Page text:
Whether you have a large team made up of designers and developers, or it’s just yourself, a design system can make you more efficient. Having premade elements that you can piece together will save you time and help you to work faster. This is true even more so when you are planning to build a new project. No more time wasted looking at frameworks, colors, typography, it’s all right there in your design system.

Unity in the Team


football team in huddle

If you are working with a team, a design system can serve as a guide for design instead of everyone making their own. Using it leads to fewer questions on how to implement a design. Everyone has a central resource to refer to that will guide the decisions they make regarding the product. This is especially helpful for people that need to be caught up to speed quickly, like new employees, remote workers, and freelancers.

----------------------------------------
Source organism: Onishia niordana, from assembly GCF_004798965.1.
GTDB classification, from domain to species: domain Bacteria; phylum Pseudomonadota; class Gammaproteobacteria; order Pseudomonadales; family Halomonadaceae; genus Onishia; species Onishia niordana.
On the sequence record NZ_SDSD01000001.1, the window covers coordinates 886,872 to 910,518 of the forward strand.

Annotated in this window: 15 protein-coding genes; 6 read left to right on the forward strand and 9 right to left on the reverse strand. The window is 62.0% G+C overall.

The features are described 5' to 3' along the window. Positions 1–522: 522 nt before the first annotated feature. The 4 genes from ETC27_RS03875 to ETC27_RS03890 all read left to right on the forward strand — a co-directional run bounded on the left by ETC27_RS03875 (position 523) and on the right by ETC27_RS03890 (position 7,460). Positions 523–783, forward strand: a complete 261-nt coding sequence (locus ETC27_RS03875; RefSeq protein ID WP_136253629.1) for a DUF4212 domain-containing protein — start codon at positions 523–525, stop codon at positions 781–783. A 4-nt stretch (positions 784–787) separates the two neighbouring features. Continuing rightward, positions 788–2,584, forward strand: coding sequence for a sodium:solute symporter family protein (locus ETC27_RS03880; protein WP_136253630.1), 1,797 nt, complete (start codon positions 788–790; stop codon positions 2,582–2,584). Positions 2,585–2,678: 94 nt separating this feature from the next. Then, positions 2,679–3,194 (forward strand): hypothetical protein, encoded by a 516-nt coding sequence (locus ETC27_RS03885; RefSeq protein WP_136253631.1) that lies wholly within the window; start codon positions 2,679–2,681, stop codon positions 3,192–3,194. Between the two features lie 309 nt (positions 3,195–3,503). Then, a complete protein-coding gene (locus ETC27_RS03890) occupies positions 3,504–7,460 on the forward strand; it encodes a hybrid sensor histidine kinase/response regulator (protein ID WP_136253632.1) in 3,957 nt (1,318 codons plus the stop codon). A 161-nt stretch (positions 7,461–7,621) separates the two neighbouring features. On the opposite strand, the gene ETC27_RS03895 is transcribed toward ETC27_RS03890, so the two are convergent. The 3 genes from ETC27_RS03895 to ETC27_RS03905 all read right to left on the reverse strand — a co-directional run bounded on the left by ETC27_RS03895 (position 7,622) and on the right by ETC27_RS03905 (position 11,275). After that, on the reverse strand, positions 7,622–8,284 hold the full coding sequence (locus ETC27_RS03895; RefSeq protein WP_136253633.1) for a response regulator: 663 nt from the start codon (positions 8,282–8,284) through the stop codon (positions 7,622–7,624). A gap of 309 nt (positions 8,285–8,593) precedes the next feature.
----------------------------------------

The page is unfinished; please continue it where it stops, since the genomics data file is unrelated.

If you would like to increase any of these areas, creating a design system for your company can be considered time well spent.

Who is using a design system?

With all this talk of design systems and their importance, who is even using them? Many large well-known companies use a design system and even make them available for the public to view. Here are just a few:

Even the United States Government has their own design system. Notice that it is more than just a component library but also includes the principals and goals that shaped the design system itself.

You don’t have to be a big company to start one. Having one in place even when you are small will help you to implement and maintain it as you grow. It’s an everyday tool for your organization to keep consistent, organized, and efficient. So, stop wasting time reinventing the wheel for every project and put some serious consideration into building a design system.

Authorship: Taj R.